We’re entering into topics related to man’s quest for knowledge, science, and Enlightenment. We come to touch upon the ultimate scientific (?) or religious (?) creation, the creation of life? This might be within our reach? Will we, humans, finally ascend the throne, and become divine? Creators, ourselves, of human life?
The main plot of Do Androids… follows Rick Deckard, a bounty hunter who is faced with killing (”retiring”) six escaped Nexus-6 model androids, while a secondary plot follows John Isidore, a man of sub-par IQ who aids the fugitive androids. In connection with Deckard’s mission, the novel explores the issue of what it is to be human. Unlike humans, the androids are claimed to possess no sense of empathy.
In the book we meet a world where a final, apocalyptic, world war has killed millions, driving entire species into extinction and sending the majority of mankind off-planet. Those who remain, venerate all remaining examples of life, and owning an animal of your own is both a symbol of status and a necessity. For those who can’t afford an authentic animal, companies build incredibly realistic simulacrae: horses, birds, cats, sheep . . . even humans.
Klaus Benesch writes about Do Androids Dream of Electric Sheep? primarily in connection with the psychologist Lacan essay who writes about something he calls the ”mirror stage”.Lacan claims that the formation and reassurance of the self depends on the construction of an Other through imagery, beginning with a double as seen in the mirror.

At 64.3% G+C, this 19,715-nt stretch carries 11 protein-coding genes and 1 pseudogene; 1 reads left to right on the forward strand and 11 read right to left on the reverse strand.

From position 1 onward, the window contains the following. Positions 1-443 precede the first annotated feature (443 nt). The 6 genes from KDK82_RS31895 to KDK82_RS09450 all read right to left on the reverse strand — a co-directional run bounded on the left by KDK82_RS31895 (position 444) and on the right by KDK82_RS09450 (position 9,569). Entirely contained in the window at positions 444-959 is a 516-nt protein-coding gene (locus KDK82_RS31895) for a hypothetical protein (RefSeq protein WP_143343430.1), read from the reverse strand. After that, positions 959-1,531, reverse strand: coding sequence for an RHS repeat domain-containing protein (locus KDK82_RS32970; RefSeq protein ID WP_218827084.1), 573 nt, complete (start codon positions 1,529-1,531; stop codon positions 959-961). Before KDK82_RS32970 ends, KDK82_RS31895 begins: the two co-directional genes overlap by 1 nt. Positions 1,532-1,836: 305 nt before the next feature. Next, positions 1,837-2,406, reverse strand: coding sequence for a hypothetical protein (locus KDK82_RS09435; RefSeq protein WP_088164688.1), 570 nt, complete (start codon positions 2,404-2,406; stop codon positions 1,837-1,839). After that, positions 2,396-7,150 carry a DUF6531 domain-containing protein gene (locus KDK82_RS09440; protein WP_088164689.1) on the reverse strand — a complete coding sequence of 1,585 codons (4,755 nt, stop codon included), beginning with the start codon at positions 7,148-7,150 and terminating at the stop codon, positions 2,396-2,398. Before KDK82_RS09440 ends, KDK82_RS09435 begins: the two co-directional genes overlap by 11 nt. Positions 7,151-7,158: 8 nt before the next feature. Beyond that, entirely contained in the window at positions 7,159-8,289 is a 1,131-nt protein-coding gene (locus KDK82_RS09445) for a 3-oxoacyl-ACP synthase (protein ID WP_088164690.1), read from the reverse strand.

The androids, Benesch argues, perform a doubling function similar to the mirror image of the self, but they do this on a social, not individual, scale. Therefore, human anxiety about androids expresses uncertainty about human identity and society. Beseech puts an emphasis on the body to illustrate the shape of human anxiety about an android Other. The debate over distinctions between human and machine usually fail to acknowledge the presence of the body: ”If machines are invariably contrived as technological prostheses that are designed to amplify the physical faculties of the body, they are also built, according to this logic, to outdo, to surpass the human in the sphere of physicality altogether”.
- Will we be able to build human-like robots?
- What would the major risks and rewards be for human civilization?
- Will they outperform us in the workplace, in social life, in our emotional life? What will be the consequences of advanced social robots customized to our needs, to society and to the individual?
- Can a robot have a soul? Can it have human value?
Summarize your thoughts and post as a comment.